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J Med Ethics 33:667-670 doi:10.1136/jme.2006.017947
  • Teaching and learning ethics

Inappropriate attitudes, fitness to practise and the challenges facing medical educators

  1. Demian Whiting
  1. Demian Whiting, Division of Primary Care, University of Liverpool, Whelan Building, Brownlow Hill, Liverpool L69 3GB, UK
  • Received 14 June 2006
  • Revised 13 October 2006
  • Accepted 16 October 2006

Abstract

The author outlines a number of reasons why morally inappropriate attitudes may give rise to concerns about fitness to practise. He argues that inappropriate attitudes may raise such concerns because they can lead to harmful behaviours (such as a failure to give proper care or treatment), and because they are often themselves harmful (both because of the offence that they can cause and because of the unhealthy pall that they may cast over relations between healthcare practitioners and patients). He also outlines some of the challenges that the cultivation and assessment of attitudes in students raise for medical educators and some of the ways in which those challenges may be approached and possibly overcome.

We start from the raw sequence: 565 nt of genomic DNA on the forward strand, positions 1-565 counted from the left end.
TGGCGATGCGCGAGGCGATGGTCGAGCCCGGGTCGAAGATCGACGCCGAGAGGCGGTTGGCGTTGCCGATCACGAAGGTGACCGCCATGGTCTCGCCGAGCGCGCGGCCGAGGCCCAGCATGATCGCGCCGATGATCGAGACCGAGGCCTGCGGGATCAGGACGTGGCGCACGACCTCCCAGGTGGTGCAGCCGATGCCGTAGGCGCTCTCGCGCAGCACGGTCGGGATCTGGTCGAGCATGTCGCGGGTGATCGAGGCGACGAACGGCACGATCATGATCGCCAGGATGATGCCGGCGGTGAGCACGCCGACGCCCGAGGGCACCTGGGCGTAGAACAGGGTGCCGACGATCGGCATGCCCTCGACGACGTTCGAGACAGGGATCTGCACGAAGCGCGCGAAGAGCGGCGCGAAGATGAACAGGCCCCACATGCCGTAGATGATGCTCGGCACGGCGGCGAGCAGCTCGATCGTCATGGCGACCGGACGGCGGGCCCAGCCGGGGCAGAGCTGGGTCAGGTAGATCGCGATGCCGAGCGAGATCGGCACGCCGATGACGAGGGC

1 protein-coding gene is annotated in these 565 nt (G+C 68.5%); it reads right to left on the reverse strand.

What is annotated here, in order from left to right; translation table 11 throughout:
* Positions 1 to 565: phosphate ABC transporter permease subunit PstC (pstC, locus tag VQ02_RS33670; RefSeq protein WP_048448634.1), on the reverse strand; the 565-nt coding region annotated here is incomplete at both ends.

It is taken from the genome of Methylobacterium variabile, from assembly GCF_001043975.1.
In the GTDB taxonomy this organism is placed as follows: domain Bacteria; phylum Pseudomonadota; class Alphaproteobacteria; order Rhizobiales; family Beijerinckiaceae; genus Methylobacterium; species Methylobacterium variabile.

Footnotes

  • Competing interests: None.

  • Abbreviations:
    OSCE
    objective structured clinical examination